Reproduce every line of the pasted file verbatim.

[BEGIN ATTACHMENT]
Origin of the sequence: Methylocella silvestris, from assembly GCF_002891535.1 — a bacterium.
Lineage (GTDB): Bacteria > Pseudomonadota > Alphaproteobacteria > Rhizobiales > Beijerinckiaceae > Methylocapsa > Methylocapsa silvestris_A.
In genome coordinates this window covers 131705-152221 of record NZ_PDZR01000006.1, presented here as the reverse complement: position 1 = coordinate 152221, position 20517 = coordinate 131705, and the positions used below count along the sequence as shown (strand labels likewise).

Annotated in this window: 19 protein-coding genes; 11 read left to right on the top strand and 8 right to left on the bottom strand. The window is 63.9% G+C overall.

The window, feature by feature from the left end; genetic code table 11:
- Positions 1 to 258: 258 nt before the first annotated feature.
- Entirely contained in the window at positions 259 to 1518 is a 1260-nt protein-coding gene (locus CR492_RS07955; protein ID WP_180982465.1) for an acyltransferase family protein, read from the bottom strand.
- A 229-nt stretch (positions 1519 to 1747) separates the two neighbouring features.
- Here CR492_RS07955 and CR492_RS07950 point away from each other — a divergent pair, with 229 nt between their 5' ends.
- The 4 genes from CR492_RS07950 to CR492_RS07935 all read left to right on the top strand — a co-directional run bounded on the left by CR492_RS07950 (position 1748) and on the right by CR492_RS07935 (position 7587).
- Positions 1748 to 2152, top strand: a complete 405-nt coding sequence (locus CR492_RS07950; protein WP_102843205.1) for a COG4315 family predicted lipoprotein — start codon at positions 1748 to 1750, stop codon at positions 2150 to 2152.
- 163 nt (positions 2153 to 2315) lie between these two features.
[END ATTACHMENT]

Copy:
Origin of the sequence: Methylocella silvestris, from assembly GCF_002891535.1 — a bacterium.
Lineage (GTDB): Bacteria > Pseudomonadota > Alphaproteobacteria > Rhizobiales > Beijerinckiaceae > Methylocapsa > Methylocapsa silvestris_A.
In genome coordinates this window covers 131705-152221 of record NZ_PDZR01000006.1, presented here as the reverse complement: position 1 = coordinate 152221, position 20517 = coordinate 131705, and the positions used below count along the sequence as shown (strand labels likewise).

Annotated in this window: 19 protein-coding genes; 11 read left to right on the top strand and 8 right to left on the bottom strand. The window is 63.9% G+C overall.

The window, feature by feature from the left end; genetic code table 11:
- Positions 1 to 258: 258 nt before the first annotated feature.
- Entirely contained in the window at positions 259 to 1518 is a 1260-nt protein-coding gene (locus CR492_RS07955; protein ID WP_180982465.1) for an acyltransferase family protein, read from the bottom strand.
- A 229-nt stretch (positions 1519 to 1747) separates the two neighbouring features.
- Here CR492_RS07955 and CR492_RS07950 point away from each other — a divergent pair, with 229 nt between their 5' ends.
- The 4 genes from CR492_RS07950 to CR492_RS07935 all read left to right on the top strand — a co-directional run bounded on the left by CR492_RS07950 (position 1748) and on the right by CR492_RS07935 (position 7587).
- Positions 1748 to 2152, top strand: a complete 405-nt coding sequence (locus CR492_RS07950; protein WP_102843205.1) for a COG4315 family predicted lipoprotein — start codon at positions 1748 to 1750, stop codon at positions 2150 to 2152.
- 163 nt (positions 2153 to 2315) lie between these two features.